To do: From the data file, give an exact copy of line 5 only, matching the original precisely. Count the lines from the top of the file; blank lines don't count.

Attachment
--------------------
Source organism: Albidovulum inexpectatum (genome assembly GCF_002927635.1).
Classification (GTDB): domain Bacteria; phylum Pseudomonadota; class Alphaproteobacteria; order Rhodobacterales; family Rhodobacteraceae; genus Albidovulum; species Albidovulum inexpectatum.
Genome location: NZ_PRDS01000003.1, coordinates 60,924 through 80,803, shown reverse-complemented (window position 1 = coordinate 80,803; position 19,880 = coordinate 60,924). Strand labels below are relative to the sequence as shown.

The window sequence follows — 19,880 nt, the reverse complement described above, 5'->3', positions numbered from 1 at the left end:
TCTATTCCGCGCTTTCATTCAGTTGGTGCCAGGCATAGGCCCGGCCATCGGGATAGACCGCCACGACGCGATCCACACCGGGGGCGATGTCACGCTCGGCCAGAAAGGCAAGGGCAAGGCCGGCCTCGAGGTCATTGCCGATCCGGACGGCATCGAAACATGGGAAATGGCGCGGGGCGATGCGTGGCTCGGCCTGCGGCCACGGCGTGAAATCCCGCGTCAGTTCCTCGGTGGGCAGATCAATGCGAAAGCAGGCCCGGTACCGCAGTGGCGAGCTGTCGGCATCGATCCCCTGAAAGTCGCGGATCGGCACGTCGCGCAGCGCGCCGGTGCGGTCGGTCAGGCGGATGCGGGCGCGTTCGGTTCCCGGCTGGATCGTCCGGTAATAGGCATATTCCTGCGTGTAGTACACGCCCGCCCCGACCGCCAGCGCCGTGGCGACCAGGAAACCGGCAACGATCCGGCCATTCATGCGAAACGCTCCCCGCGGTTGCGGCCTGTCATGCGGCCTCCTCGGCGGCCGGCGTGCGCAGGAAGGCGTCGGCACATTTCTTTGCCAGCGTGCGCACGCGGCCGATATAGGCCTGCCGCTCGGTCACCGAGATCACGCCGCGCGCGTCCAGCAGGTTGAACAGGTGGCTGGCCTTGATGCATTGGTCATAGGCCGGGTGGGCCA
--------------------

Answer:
TCTATTCCGCGCTTTCATTCAGTTGGTGCCAGGCATAGGCCCGGCCATCGGGATAGACCGCCACGACGCGATCCACACCGGGGGCGATGTCACGCTCGGCCAGAAAGGCAAGGGCAAGGCCGGCCTCGAGGTCATTGCCGATCCGGACGGCATCGAAACATGGGAAATGGCGCGGGGCGATGCGTGGCTCGGCCTGCGGCCACGGCGTGAAATCCCGCGTCAGTTCCTCGGTGGGCAGATCAATGCGAAAGCAGGCCCGGTACCGCAGTGGCGAGCTGTCGGCATCGATCCCCTGAAAGTCGCGGATCGGCACGTCGCGCAGCGCGCCGGTGCGGTCGGTCAGGCGGATGCGGGCGCGTTCGGTTCCCGGCTGGATCGTCCGGTAATAGGCATATTCCTGCGTGTAGTACACGCCCGCCCCGACCGCCAGCGCCGTGGCGACCAGGAAACCGGCAACGATCCGGCCATTCATGCGAAACGCTCCCCGCGGTTGCGGCCTGTCATGCGGCCTCCTCGGCGGCCGGCGTGCGCAGGAAGGCGTCGGCACATTTCTTTGCCAGCGTGCGCACGCGGCCGATATAGGCCTGCCGCTCGGTCACCGAGATCACGCCGCGCGCGTCCAGCAGGTTGAACAGGTGGCTGGCCTTGATGCATTGGTCATAGGCCGGGTGGGCCA